Sunday, 15 July 2012

Saint Saviour - Union


Back when I was a wee lad - browsing on a computer full to the brim with overly-protective security software and an internet reliant on no one else using the phone line - I had this idea in my head that females to their own could not live up to the lengths at which their male counterparts could push the medium of music down emotively convincing avenues. A fairly bias and objectively-minded view I know, but it's safe to say twelve years of discovery have shifted that belief and opened my eyes to a lot more than just what was, for a time, a male-led market. Women of music, could be argued, are now becoming the ones with the biggest drive in today's changing culture of song-writing. Whether it be the mainstream or the underground; the record-breakers of sales or the lesser-publicized highly-respected, women have surged these past 20 years, and that's still down to a drive and a willingness to do what they enjoy best. While most may recognize England's Becky Jones as being one of the lead-guest vocalists for electronic dance carvers Groove Armada - last year helping them co-write one of 2010's underrated records of that year - it won't be that much a surprise if after 'Union', Jones' full solo debut under the name Saint Saviour, this will mark a rise in attention and reason to take note of this girl's equally-brimming passion and flurry in song-writing ability.

There's a certain tense yet deeply hidden honesty to the way Union's sound is projected. The opening track 'Mercy' reads like something straight out of a desolate late-night club, Jones' accompaniment of piano keys and frosty electronics tap away at the warming humbleness to her buttery vocals. Likewise, 'Tightrope' - with its percussive instrumentation and drawn-back echoing comes off in the same way the likes of Vespertine had in all its frosted-glass luminescence. Here though, Jones isn't one for simply masquerading a copy-and-paste as something fresh. The truth is, is that she goes beyond the effect-laiden vibes - hi-hat drumming and gorgeously soft harmonics adding that extra bit of humanity into the layering. Above all else, and beyond the simple case of mapping out the instrumentation for name's sake, it shows a deep and potentially over-looked hinting of an artist drenched in both the nostalgia of enjoyment yet the excitement for what may lie around the corner.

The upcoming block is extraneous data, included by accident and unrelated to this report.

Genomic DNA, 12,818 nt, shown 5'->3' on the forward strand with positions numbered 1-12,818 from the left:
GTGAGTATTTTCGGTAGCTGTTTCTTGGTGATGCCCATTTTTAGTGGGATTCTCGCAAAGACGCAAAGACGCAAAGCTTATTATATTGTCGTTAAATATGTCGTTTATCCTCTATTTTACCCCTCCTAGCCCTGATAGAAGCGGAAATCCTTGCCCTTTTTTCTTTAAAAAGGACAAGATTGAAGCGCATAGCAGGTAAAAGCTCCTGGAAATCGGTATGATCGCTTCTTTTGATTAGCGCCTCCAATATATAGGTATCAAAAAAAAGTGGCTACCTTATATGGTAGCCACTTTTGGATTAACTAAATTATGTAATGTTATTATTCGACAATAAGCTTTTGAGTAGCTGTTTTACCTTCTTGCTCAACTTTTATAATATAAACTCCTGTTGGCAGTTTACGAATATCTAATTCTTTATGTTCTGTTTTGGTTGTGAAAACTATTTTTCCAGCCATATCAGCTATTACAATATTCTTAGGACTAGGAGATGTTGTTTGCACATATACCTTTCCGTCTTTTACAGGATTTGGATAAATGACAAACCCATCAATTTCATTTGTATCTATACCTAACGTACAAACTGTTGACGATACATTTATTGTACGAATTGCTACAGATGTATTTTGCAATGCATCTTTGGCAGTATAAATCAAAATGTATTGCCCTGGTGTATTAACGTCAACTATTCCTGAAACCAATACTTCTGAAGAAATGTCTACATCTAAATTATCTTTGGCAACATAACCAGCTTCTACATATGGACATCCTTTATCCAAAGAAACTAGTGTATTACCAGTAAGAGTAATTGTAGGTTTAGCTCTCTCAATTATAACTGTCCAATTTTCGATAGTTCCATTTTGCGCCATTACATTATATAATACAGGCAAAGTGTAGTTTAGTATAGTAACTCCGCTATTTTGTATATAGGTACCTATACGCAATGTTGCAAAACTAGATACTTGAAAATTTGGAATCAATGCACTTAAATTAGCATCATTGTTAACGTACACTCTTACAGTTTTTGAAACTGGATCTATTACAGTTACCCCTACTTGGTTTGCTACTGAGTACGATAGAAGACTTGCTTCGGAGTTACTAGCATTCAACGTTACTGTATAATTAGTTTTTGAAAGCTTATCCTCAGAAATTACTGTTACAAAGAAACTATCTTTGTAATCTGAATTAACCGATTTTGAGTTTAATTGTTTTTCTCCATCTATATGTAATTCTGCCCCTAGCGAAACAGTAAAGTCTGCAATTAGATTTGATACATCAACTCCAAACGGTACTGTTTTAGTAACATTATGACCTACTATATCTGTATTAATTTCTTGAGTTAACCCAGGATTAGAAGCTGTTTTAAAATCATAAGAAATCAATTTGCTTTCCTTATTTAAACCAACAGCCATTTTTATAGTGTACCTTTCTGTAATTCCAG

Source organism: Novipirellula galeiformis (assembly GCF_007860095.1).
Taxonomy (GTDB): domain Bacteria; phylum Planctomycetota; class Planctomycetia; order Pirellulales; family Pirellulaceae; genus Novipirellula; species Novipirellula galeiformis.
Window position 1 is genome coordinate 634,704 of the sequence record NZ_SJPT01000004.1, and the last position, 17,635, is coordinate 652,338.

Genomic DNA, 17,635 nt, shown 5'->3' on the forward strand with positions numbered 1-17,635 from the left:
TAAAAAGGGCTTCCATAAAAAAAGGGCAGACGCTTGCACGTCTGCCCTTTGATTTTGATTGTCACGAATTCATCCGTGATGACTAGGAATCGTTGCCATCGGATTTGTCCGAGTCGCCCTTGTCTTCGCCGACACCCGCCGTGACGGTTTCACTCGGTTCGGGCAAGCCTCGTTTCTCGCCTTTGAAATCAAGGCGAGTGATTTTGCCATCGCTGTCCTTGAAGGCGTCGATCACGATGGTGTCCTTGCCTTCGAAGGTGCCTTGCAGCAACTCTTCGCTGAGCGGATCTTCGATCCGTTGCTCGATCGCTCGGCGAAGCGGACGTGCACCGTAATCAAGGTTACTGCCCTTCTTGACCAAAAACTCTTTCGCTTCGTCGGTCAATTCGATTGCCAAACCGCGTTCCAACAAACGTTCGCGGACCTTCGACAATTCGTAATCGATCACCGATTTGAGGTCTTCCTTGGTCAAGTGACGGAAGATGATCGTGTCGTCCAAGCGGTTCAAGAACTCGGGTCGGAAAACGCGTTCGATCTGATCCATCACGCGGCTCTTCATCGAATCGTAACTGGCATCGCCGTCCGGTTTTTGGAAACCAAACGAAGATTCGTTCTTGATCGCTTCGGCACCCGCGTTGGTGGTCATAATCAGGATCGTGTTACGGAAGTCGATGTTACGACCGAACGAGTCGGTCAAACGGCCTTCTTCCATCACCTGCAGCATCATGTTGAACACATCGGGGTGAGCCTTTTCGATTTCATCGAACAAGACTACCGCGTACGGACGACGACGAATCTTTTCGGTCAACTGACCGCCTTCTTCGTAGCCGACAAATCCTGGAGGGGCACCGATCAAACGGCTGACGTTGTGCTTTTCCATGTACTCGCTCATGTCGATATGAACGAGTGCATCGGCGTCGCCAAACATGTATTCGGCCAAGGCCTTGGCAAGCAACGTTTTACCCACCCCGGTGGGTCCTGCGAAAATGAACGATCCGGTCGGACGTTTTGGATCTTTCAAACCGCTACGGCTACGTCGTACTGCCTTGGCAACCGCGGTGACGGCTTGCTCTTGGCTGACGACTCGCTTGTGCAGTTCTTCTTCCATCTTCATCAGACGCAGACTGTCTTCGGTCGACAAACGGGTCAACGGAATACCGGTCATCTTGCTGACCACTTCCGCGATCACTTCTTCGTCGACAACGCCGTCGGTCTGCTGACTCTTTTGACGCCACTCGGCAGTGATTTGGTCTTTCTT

'I Call This Home' could be regarded then as Saint Saviour's (pardon the pun) saving grace against the risk of becoming too indulgent later on. Lush paddings of guitar strings and beating-heart drums lay out the vector for which Jones expands her acutely high enormity of voice, in both scale and direction, across the soundscape. Gone is the previous introversion and the more whispering-into-a-microphone deliverance, and in its place comes this explosion of sound which is rather fitting for a performance more on par with the baroque region of pop and rock music. Whether this album can be classed entirely as such a genre remains unanswered; Jones clearly demonstrates both knowledge and expertise in the beat-focused confines of trip-hop and disco in as equal measure she does the more ballad-orientated compositions we see in everyday music markets. Her work with the Armada might be the reason for this. It, in equal measure, might not. But for a sole female, she has the intensity and deliverance of an act four or even five times her number. 'Liberty' is a definite showcasing in this level of confidence, synthesizers a key and perfectly cued accompaniment in Jones' more alternate-placed lyrics: 'It's a question for you, it's a question for me/Are we really free?' Despite the back-and-forth nature here, it works surprisingly well against the mellow beat of something dripping in nostalgic dance memories.